Sunday, December 19, 2010

Editorial: It's not always a conspiracy

On Thursday a protest was held outside the White House (see "I Hate The War") and it didn't get a great deal of coverage from the MSM which has led to rumbles from the usual brain dead that there was a conspiracy on the part of the MSM to silence the protest and the conspiracy talk generally mixes in a little Tea Party envy as well.

First, it was covered by the MSM, the Thursday snapshot made clear:

Cameron Joseph (National Journal) reports that Daniel Ellsberg was at the White House today "chained to its snowy gates as part of a protest organized by Veterans for Peace [. . .] Ellsberg was one of dozens arrested, the Associated Press reported." David Jackson (USA Today) explains, "It's cold and snowy in Washington, D.C., but that didn't stop protestors from showing up at the White House today to demonstrate against the wars in Afghanistan and Iraq. Police appeared to arrest an unknown number of protestors as they sought to chain themselves to the White House fence." UPI offers a photo essay of the protest by Kevin Dietsch. David Swanson's War Is A Crime offers video of the protest. Paul Courson (CNN) states 131 is the number of activists arrested and cites US Park Police spokesperson David Schlosser as the source for that number. At Stop These Wars (umbrella group for the various groups and individuals organizing the action) it's noted, "131 veterans and others were arrested December 16 in front of the White House. Preliminary gallery of photos here. More to come."

So that's CNN, National Journal, USA Today, AP ad UPI. NPR would include it in hourly headlines. However, two days later, Crackpot Dave Lindorff would declare, "And yet, the protest event was completely blacked out by the corporate news media." Facts never matter with these types. They just lie and invent. And then they get bent out of shape when called on it.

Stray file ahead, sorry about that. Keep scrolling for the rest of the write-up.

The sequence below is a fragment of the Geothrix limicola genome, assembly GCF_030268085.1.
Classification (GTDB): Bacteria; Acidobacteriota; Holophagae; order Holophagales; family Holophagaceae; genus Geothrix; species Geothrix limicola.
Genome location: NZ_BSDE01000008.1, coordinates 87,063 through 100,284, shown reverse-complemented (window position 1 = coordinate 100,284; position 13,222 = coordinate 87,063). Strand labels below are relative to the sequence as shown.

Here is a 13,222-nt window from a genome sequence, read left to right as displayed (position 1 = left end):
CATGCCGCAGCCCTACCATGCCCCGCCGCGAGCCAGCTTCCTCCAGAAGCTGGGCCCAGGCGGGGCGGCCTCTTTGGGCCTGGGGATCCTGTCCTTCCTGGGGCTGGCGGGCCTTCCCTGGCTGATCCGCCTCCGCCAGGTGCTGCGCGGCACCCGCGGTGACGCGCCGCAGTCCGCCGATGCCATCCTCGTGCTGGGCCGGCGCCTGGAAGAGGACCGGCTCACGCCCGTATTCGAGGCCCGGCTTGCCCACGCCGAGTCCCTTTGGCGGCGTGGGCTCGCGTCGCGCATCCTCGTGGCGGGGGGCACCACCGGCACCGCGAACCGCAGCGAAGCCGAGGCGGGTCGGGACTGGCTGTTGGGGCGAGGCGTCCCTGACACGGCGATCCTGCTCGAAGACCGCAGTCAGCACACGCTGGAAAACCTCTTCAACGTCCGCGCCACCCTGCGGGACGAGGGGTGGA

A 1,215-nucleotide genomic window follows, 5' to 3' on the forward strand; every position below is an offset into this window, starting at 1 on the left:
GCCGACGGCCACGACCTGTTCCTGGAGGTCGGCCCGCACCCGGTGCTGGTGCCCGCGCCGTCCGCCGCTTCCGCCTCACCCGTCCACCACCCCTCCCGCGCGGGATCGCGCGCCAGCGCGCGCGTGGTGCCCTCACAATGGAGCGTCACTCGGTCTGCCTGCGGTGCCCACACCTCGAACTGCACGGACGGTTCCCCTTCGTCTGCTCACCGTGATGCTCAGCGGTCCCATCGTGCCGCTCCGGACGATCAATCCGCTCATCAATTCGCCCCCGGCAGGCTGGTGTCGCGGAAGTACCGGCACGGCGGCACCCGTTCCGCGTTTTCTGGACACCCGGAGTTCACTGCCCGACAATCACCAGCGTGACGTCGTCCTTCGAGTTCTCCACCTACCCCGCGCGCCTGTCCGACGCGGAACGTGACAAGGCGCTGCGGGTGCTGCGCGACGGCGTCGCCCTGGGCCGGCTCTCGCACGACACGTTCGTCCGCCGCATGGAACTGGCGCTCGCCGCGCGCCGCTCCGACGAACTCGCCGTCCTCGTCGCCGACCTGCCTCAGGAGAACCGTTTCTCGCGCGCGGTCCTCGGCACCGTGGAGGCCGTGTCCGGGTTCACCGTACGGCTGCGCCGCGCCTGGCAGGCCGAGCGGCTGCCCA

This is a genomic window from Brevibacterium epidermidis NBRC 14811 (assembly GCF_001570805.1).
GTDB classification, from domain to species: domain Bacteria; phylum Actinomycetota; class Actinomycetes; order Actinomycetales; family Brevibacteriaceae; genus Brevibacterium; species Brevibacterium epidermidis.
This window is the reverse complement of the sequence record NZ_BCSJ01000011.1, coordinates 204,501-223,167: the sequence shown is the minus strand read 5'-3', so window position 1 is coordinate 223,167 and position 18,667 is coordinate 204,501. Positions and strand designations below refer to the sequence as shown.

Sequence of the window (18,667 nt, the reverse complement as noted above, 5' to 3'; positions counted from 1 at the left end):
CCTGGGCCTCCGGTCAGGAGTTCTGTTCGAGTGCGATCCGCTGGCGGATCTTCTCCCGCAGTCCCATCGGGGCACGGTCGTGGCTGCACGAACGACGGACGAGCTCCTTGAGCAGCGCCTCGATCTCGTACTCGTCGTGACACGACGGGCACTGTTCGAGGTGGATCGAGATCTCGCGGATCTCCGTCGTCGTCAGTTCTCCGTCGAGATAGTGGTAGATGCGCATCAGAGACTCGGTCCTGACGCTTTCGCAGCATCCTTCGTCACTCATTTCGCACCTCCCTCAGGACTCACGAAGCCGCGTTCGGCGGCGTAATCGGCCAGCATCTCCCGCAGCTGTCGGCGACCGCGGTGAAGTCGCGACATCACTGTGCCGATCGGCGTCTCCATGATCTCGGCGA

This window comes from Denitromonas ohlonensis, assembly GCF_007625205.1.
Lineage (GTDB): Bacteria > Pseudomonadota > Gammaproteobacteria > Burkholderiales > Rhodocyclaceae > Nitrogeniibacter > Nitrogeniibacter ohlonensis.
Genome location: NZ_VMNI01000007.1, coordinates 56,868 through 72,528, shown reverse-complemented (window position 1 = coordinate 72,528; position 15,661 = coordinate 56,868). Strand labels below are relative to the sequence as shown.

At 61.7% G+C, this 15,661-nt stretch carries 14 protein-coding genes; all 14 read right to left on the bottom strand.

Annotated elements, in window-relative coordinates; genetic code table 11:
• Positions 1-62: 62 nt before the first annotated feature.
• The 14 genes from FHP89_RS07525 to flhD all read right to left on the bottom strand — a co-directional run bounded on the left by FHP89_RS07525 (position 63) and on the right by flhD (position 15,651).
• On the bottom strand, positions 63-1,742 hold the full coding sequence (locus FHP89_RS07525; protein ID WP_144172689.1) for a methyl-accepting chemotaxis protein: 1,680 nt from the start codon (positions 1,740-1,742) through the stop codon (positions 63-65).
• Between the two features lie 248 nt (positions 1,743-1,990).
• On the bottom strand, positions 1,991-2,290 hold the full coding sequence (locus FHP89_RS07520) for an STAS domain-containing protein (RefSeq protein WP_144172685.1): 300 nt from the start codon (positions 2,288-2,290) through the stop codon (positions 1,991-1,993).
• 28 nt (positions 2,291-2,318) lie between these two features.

Lindorff, for the record, was let go/'walked' away from In These Times over factual questions about his reporting. And, though he made brave noises at the time, his refusal to return to the topic in question has led some at In These Times to argue they were right to let him go because, clearly, when ITT would face the legal bills, Lindorff was comfortable with the topic but when he would face the legal bills, he had other things to write about.

Declaring that the MSM "completely blacked out" an event that they did cover really doesn't do a lot to restore Dave Lindorff's reputation. Nor does co-writing with a snitch who ratted out a guy to the feds and got him thrown in prison for attempting to get a list of the names of the prisoners held in Guantanamo to the Center for Constitutional Rights. The snitch went on to get a cushy post at Stanford, while Lt. Matthew Diaz spent six moths in prison. It's funny how Lindorff's not weighed in on that topic. Even WikiLeaks has weighed in on it. From the June 7th snapshot which quotes the Tweets from WikiLeaks: